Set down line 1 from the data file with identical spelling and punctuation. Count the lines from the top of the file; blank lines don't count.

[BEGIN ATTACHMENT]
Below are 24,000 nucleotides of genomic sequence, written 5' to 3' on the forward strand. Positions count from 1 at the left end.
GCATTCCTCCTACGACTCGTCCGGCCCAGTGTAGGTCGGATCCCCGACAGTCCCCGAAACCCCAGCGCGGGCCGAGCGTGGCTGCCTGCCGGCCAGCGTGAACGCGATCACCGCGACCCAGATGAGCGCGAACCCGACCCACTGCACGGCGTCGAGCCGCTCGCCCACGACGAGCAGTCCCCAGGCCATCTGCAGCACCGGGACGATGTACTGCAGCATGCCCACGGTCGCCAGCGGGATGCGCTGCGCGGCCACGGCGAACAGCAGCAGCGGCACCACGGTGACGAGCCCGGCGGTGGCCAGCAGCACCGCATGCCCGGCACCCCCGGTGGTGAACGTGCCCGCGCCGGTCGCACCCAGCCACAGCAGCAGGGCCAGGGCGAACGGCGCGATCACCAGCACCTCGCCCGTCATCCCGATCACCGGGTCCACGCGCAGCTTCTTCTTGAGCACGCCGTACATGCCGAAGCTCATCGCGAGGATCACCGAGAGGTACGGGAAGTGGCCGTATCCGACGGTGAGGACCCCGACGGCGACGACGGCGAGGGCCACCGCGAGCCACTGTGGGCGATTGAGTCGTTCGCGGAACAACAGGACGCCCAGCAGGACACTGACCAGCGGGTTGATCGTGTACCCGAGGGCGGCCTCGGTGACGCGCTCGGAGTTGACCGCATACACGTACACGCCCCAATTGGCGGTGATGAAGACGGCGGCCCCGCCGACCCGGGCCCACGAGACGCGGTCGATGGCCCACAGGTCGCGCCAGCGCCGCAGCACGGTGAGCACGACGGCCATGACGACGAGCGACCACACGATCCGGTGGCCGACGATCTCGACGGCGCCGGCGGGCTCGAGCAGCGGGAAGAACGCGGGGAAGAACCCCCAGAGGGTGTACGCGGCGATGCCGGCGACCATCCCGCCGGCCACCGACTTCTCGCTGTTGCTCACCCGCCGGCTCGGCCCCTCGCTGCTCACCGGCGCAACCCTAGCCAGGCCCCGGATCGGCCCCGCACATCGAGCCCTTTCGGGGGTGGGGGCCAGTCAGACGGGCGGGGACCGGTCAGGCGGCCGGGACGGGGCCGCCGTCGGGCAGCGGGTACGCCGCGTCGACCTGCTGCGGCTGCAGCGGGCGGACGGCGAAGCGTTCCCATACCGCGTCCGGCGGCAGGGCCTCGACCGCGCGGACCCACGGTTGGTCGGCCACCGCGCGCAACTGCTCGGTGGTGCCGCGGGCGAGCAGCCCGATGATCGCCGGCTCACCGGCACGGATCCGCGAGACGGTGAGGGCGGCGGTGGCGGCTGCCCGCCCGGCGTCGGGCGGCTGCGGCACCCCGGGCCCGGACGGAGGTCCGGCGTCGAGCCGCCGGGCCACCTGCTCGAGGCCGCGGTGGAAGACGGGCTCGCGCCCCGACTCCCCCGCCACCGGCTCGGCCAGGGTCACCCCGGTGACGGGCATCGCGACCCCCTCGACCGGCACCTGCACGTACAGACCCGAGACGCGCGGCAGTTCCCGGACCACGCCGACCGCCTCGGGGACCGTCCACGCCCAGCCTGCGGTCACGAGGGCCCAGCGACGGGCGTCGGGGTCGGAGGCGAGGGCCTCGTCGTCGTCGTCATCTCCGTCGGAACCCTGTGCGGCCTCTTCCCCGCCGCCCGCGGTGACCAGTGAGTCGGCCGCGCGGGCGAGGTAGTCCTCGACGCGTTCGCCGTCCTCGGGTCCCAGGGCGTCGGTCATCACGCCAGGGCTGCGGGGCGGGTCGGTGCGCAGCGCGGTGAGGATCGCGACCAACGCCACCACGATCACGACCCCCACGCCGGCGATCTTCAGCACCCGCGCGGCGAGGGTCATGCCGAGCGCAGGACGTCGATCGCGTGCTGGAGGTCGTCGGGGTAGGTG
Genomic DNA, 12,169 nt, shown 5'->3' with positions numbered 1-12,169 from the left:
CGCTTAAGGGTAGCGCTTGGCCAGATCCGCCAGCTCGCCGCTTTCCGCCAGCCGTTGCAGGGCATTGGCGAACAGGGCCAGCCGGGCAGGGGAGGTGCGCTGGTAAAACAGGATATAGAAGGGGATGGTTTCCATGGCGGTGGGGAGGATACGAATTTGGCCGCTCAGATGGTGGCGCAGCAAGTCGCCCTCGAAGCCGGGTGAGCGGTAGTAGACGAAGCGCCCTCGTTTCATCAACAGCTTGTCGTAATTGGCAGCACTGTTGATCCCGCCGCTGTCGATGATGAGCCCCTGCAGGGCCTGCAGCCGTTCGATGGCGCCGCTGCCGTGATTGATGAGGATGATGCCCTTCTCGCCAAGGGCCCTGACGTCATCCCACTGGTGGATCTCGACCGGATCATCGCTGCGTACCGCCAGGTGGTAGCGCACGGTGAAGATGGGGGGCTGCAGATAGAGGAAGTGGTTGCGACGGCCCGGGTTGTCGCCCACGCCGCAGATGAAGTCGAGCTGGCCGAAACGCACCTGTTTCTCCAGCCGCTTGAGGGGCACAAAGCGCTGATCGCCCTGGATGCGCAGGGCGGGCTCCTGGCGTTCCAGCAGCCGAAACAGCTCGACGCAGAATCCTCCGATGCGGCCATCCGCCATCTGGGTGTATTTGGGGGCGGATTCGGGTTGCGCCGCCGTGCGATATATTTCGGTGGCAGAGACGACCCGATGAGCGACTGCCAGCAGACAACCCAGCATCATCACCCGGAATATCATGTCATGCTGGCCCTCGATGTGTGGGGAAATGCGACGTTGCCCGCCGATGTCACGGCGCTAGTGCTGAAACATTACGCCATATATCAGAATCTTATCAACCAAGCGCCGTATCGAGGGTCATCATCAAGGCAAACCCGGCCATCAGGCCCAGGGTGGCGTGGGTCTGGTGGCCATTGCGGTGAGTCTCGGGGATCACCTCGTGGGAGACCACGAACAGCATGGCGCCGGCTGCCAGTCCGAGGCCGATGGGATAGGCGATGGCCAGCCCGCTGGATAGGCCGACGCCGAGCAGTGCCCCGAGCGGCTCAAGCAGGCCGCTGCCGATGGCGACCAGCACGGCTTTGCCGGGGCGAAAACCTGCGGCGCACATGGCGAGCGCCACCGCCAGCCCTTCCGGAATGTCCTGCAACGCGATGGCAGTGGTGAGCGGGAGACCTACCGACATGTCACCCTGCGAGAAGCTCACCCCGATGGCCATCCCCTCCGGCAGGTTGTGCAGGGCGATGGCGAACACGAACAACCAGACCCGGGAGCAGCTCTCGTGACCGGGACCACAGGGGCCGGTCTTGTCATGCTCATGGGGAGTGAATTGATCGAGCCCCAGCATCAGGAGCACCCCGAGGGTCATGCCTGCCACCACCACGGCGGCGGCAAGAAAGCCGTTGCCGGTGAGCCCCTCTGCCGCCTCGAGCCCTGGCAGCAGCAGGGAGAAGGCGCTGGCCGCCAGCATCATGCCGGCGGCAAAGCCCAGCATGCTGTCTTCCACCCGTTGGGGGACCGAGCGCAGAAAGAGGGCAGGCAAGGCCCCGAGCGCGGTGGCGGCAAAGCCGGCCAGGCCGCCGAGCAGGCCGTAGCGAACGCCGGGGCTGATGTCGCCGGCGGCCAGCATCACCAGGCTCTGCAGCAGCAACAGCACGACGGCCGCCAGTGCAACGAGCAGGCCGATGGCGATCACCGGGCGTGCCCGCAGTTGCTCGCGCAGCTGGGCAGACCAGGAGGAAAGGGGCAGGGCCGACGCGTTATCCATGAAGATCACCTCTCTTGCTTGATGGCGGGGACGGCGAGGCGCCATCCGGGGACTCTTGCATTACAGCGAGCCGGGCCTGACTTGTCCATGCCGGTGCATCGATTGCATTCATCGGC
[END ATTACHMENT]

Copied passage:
Below are 24,000 nucleotides of genomic sequence, written 5' to 3' on the forward strand. Positions count from 1 at the left end.